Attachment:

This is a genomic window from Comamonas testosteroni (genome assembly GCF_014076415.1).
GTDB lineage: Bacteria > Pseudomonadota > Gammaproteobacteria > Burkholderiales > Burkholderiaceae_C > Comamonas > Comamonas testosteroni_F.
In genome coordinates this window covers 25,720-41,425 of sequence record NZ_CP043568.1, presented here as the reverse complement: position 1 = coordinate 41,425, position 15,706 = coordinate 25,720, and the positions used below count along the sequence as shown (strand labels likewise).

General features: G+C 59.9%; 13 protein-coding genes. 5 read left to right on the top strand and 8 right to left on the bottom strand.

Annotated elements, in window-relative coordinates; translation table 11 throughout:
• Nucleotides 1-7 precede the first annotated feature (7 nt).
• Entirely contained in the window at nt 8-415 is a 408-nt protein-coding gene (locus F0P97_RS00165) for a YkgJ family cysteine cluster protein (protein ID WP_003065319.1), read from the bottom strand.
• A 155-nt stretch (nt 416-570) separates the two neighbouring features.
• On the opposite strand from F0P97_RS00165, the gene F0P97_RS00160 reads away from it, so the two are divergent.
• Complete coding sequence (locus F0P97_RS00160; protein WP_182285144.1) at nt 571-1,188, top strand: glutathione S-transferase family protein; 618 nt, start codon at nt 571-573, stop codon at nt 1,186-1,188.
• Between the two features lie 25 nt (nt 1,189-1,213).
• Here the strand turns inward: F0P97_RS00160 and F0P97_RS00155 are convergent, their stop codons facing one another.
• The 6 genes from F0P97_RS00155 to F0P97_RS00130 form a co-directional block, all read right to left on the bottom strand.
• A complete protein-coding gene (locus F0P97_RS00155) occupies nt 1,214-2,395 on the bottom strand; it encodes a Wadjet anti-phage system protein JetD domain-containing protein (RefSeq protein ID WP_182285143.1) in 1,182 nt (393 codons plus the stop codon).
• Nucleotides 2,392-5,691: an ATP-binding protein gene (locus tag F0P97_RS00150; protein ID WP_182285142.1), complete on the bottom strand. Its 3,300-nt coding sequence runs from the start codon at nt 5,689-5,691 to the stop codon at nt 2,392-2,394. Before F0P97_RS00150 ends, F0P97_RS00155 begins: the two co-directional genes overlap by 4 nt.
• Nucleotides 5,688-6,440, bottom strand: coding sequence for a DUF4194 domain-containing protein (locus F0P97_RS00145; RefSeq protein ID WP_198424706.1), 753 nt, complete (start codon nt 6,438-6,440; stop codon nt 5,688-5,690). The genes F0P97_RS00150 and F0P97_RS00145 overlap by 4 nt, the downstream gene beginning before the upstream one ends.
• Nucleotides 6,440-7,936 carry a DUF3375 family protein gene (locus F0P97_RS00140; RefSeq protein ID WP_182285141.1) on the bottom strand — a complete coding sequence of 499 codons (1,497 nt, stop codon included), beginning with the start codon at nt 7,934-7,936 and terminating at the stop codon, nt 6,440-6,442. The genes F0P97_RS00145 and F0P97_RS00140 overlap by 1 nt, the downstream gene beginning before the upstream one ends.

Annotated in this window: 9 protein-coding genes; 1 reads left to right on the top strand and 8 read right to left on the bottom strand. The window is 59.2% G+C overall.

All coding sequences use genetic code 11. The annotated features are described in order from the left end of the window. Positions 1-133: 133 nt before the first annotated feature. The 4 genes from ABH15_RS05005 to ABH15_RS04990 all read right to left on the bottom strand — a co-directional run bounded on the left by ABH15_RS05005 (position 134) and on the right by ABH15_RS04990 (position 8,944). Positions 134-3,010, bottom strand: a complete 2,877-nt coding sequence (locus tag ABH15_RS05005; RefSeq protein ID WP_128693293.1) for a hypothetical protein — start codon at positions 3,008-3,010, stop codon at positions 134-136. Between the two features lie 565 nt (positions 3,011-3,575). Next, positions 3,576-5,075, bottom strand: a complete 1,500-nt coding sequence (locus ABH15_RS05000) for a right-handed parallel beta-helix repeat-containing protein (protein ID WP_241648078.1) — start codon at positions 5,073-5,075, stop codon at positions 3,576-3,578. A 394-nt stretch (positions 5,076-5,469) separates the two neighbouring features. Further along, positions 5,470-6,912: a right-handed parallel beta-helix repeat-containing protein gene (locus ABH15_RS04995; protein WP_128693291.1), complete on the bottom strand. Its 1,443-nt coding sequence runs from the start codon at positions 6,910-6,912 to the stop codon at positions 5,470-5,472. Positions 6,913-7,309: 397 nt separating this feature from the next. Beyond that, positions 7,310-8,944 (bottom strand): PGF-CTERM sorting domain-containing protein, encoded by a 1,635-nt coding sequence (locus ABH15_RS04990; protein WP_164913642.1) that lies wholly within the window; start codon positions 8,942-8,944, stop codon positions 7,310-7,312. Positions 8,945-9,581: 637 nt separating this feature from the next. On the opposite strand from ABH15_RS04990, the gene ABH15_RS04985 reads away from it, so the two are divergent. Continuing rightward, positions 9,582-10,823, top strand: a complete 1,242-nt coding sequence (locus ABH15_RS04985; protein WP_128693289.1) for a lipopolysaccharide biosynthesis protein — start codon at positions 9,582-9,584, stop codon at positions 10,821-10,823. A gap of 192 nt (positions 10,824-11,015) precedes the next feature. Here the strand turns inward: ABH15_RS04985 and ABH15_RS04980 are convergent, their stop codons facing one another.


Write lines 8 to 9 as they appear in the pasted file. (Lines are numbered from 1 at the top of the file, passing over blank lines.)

• A 155-nt stretch (nt 416-570) separates the two neighbouring features.
• On the opposite strand from F0P97_RS00165, the gene F0P97_RS00160 reads away from it, so the two are divergent.